The label on my suitcase …
… reminds me I do not belong.
Outside, sky darkens over a line
of could-be-anywhere mountains.
Electric light casts shadows around
plain walls, plain carpet, plain curtains;
and the chair with no cushion
where I drop my wrap; perch
on the king-size bed, careful
not to rumple its dull coverlet;
turn sideways from my Buick
parked by the window. Wait.
Anticipate that knock at the door.
(After ‘Western Motel’, Edward Hopper, 1957, Yale University Art Gallery)
Continue reading “Two Poems by Lesley Burt”
White paste, skewed lips, hospital green
you have been drained of blood
your heart clenched tight around your throat
your hair is an oil slick, a shield, a shadow
the line down the centre of your face
jags left and right, dodging bullets
your ear is a walking cane
your shoulders an encampment
asteroids your eyes
Continue reading “Remember Breton: A New Poem by Mary Jacob”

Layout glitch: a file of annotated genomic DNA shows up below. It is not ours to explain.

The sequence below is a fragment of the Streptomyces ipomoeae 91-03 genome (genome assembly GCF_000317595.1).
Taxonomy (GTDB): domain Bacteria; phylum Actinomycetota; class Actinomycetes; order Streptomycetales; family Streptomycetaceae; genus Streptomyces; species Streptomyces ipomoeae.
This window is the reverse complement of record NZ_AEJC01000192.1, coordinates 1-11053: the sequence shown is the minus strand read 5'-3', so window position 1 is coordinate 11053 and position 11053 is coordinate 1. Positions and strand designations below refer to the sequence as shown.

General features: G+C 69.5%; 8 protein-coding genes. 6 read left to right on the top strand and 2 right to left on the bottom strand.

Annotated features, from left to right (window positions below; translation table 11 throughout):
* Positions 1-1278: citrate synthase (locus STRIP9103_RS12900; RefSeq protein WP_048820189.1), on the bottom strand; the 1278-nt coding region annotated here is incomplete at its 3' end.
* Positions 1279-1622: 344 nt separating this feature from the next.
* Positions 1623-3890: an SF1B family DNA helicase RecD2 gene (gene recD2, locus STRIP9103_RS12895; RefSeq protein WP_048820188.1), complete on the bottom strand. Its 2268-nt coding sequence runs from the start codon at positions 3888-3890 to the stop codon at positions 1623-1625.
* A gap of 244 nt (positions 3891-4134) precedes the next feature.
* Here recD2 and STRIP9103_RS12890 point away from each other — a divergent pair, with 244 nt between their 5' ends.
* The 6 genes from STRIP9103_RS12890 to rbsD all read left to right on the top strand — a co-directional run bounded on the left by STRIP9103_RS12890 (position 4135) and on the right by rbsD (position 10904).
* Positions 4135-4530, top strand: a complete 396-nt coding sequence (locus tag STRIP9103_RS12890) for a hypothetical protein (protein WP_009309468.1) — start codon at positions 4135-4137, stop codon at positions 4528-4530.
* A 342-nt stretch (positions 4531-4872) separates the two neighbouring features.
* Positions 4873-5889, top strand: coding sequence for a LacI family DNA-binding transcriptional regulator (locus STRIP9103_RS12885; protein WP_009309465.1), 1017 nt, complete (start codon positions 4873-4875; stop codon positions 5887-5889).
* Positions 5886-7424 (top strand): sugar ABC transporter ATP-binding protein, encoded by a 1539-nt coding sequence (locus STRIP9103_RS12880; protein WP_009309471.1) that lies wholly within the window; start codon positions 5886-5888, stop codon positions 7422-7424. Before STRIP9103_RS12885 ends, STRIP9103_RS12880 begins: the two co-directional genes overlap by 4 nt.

after Paul Nash.
In the time it would take for the light from the moon
to evaporate the oceans we could begin to
pile up an island with the collected dreck of wars. Downed
planes, tanks like evacuated beetles and other
chewed vehicles would provide rigor mortis foundations.
The island would be looking as if it was badly
tin foiled. Then we could skim the globe, lifting bits up
like finger nails – acned sabres, tobacco
cannons and mistakable buttons. But after the obvious
litter how do we then reclaim all the flint
axe-heads for some placement? Do we include found pots
and pans once loved by men more than
pikes and javelins? And what of the articles of the innocent –
was the trunk of sleeping schoolbooks never
opened after a certain siren? Were the child’s ditched
bike and the winded radio still tuned
to a mother’s favourite station forgotten beyond a rupture?
Continue reading “Three Poems by James Nixon”